Logistics and Operations
Industries, such as manufacturing and shipping, that rely on complex supply chains and are still largely dependent on fossil fuels are the biggest carbon emitters. But that also means they have the most scope to improve.
Reducing your organization’s dependency on fossil fuels is one of the most significant ways to minimize carbon emissions. There are two main ways that businesses can do this: 1) channeling investment towards green technologies and 2) having the correct policies in place to boost energy efficiency across your operations.
Just like everyday technologies such as mobile apps are used increasingly by individuals to monitor and offset their carbon emissions, different technological solutions have been developed to help businesses minimize their CO2 footprint.
Solutions vary from sector to sector, but typically reducing carbon emissions involves updating older, inefficient technologies with new, greener alternatives.
If it was once an expensive option with a questionable impact on overall carbon emissions, switching to electric vehicles now makes both environmental and financial sense for many companies. This is partly due to advances in electric motor technology and the popularization of low emissions zones in Europe, China, and Japan.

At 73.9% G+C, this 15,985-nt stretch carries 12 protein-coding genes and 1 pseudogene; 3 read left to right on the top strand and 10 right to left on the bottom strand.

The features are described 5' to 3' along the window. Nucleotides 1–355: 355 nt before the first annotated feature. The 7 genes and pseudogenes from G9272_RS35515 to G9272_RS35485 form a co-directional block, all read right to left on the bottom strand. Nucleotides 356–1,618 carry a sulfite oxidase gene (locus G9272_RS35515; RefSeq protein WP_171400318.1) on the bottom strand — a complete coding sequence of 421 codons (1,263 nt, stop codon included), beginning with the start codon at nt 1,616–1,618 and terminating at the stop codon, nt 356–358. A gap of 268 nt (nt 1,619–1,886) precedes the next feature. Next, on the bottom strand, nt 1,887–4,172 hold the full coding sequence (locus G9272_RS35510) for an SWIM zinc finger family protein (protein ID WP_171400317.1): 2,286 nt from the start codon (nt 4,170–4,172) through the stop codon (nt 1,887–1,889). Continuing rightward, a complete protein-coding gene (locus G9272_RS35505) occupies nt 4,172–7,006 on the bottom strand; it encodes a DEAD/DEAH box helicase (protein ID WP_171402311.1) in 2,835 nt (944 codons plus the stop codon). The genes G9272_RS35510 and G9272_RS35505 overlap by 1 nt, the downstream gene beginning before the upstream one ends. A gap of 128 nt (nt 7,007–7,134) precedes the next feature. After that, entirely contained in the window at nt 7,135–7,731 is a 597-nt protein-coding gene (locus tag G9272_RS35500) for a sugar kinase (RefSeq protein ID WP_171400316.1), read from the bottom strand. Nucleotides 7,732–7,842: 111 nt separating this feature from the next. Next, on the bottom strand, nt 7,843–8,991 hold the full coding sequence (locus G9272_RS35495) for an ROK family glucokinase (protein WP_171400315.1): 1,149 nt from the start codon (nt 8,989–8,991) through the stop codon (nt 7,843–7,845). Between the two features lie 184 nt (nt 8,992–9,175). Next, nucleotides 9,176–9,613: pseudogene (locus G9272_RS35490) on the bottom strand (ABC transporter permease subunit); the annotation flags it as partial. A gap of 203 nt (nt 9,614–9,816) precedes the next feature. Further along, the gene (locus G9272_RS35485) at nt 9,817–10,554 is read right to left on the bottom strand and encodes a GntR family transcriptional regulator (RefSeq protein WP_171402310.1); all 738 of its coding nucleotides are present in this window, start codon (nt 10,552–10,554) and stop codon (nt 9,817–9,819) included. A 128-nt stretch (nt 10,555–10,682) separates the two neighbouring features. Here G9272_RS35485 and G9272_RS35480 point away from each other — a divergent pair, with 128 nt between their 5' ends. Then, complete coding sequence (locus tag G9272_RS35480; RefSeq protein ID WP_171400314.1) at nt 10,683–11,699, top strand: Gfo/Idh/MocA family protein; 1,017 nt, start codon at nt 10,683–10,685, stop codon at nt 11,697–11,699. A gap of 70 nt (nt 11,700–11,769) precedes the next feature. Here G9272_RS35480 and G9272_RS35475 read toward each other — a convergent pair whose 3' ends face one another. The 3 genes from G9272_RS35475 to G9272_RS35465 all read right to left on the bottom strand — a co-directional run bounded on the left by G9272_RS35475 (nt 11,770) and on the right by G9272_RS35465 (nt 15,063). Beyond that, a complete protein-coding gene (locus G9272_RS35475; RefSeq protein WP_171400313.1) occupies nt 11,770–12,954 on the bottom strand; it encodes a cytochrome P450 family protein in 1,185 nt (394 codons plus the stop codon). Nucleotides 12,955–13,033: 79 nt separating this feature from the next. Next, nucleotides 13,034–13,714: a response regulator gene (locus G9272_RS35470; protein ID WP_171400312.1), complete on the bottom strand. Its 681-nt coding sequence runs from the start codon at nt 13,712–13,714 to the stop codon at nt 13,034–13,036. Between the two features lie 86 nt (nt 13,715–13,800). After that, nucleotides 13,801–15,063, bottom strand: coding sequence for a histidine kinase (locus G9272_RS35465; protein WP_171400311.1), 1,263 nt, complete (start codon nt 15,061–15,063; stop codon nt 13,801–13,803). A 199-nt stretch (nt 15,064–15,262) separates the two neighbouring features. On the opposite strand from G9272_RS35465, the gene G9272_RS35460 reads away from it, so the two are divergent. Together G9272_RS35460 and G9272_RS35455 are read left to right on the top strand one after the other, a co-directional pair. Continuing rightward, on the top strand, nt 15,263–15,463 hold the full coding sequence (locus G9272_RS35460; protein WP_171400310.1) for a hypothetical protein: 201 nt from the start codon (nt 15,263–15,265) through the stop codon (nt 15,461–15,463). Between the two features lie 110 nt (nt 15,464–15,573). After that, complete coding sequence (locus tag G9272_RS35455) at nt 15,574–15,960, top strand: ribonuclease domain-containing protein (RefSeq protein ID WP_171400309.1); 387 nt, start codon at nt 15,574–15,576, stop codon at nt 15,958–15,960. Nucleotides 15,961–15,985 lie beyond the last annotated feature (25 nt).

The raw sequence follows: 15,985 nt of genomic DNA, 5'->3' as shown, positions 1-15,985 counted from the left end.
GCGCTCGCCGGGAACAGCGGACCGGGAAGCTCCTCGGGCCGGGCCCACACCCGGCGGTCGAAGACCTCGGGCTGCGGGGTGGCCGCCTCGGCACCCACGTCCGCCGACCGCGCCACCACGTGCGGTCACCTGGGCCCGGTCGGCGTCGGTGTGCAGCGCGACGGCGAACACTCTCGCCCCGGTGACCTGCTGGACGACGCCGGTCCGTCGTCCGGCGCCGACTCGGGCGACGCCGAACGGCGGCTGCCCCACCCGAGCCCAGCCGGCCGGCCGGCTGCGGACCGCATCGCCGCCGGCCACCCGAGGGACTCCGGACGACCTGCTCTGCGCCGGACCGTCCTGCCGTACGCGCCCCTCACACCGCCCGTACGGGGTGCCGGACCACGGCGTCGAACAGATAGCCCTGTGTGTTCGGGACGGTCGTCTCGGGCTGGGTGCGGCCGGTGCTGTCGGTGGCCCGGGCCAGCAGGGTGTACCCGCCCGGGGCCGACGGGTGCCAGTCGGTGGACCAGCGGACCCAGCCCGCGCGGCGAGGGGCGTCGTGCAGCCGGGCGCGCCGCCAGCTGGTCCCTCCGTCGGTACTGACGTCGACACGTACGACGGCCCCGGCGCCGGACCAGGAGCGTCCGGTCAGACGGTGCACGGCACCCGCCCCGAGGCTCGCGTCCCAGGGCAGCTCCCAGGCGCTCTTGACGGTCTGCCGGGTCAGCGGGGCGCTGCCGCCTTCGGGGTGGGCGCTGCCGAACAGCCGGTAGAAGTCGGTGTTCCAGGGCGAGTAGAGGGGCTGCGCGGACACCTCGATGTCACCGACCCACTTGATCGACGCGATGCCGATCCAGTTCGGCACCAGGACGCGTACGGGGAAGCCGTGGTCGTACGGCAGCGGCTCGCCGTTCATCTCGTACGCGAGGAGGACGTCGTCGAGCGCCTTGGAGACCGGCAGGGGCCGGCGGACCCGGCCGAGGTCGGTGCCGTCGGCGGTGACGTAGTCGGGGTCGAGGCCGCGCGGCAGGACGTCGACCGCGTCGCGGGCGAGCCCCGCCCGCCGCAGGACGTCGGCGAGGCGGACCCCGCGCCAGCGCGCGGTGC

Besides deploying electric vehicles in your logistics and distribution networks, the other big upgrade you can make as a business is to your facilities and infrastructures. For example, the CO2 emissions from lighting affect all businesses that maintain physical premises.
In the US, across all commercial buildings, lighting, space heating, cooling, and water
heating each accounting for over 90% of all floor space, with lighting making up the largest part of energy expenditure.
Finally, keep in mind that reducing carbon emissions through improved energy efficiency is not always a matter of upgrading or adapting your business’s material technologies. Operational transformations in business processes also extend to such techniques as inventory management, route planning, distribution strategy, and supply chain optimization.
Employment Model and Company Culture
At an organizational level, companies can cut their CO2 emissions by implementing low-carbon policies in their employment models and cultivating a more environmentally sustainable company culture.